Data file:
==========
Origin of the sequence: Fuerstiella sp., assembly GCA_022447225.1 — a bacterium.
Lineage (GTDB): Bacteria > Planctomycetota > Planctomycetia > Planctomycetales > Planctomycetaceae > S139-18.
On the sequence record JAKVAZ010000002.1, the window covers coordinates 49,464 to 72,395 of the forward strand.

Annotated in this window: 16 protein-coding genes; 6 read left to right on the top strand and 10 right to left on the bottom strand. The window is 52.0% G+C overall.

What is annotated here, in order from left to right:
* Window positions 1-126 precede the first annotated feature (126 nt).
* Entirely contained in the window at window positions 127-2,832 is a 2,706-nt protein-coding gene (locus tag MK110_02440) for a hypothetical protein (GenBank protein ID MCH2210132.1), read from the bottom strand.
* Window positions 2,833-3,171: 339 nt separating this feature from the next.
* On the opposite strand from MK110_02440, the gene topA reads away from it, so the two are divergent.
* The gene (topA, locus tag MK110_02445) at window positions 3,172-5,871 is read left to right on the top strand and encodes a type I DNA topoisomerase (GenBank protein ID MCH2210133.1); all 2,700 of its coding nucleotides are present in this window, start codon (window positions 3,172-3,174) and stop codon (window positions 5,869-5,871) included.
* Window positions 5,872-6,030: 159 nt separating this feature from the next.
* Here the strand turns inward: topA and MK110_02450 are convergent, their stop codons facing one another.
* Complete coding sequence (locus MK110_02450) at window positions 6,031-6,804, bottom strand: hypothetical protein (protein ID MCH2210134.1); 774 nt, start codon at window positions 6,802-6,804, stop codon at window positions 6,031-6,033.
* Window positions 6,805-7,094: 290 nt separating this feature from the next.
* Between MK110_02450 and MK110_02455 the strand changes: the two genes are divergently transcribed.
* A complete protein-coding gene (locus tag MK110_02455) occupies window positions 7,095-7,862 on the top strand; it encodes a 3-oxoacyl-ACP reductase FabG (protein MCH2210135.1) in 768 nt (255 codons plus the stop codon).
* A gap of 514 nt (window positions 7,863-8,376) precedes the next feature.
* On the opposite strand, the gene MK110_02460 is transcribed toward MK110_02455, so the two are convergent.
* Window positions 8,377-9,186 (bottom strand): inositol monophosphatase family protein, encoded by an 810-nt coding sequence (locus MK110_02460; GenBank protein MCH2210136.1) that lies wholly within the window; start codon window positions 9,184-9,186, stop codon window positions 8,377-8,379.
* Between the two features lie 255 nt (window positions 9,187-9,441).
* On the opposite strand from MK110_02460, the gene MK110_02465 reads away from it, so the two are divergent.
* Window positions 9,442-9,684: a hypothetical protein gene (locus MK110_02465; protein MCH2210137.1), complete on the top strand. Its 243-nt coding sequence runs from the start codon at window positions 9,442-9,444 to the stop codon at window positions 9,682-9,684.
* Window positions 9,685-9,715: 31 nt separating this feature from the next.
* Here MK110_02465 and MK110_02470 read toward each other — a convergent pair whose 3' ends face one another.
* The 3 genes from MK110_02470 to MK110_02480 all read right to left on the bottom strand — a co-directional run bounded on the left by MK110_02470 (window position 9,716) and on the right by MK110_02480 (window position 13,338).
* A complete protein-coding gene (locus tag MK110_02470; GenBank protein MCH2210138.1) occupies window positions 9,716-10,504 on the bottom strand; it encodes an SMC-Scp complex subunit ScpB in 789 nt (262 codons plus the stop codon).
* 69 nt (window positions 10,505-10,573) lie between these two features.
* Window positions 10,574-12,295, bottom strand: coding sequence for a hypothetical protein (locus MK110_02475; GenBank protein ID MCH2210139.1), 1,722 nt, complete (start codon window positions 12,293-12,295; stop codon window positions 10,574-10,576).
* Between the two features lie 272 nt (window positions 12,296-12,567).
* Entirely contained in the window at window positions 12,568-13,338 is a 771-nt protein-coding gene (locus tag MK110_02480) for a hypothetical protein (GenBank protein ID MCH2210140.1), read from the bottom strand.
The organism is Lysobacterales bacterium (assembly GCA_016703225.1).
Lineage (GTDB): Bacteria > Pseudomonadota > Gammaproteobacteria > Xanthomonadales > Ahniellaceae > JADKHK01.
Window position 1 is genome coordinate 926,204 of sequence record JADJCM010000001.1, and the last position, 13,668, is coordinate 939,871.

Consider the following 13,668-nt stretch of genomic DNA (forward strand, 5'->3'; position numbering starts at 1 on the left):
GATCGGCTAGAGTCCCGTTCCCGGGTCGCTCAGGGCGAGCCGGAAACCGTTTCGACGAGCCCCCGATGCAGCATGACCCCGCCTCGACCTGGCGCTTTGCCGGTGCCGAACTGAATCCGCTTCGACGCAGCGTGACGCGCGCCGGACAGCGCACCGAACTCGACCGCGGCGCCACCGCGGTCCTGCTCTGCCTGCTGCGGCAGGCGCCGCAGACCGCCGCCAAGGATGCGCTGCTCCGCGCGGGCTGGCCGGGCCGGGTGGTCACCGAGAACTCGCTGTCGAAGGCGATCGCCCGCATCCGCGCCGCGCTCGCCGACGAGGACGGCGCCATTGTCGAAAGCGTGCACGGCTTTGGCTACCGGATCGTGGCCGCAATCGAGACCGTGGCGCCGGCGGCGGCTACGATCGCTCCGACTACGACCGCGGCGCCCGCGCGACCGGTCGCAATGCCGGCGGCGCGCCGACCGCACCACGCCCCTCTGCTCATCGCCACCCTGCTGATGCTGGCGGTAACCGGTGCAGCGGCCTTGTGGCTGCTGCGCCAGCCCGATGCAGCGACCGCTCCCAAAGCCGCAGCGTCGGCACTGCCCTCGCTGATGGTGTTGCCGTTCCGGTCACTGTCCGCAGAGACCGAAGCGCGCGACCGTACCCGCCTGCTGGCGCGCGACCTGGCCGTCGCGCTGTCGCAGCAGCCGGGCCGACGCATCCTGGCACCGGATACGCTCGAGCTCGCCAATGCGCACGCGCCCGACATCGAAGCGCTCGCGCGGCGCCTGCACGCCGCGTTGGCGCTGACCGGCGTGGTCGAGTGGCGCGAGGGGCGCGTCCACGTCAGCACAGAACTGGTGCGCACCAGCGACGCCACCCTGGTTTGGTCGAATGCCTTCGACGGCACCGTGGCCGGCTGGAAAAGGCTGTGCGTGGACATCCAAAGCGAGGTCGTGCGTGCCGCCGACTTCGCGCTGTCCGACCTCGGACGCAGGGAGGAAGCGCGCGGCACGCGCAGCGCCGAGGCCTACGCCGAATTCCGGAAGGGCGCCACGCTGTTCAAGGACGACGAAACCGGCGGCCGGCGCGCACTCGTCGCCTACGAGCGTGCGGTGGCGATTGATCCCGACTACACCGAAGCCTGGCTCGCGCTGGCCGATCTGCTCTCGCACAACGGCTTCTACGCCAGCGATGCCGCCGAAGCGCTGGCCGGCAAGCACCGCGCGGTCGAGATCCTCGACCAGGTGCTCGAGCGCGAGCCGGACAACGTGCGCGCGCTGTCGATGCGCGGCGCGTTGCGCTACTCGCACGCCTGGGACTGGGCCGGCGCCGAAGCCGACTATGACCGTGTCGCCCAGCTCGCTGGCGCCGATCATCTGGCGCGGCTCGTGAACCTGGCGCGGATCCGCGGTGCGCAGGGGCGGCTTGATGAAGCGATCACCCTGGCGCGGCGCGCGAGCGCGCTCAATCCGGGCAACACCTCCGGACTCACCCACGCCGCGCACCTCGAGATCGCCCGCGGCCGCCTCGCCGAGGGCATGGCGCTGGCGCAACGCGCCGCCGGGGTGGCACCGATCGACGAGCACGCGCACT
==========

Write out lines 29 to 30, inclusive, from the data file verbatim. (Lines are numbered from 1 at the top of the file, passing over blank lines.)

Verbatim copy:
* Between the two features lie 272 nt (window positions 12,296-12,567).
* Entirely contained in the window at window positions 12,568-13,338 is a 771-nt protein-coding gene (locus tag MK110_02480) for a hypothetical protein (GenBank protein ID MCH2210140.1), read from the bottom strand.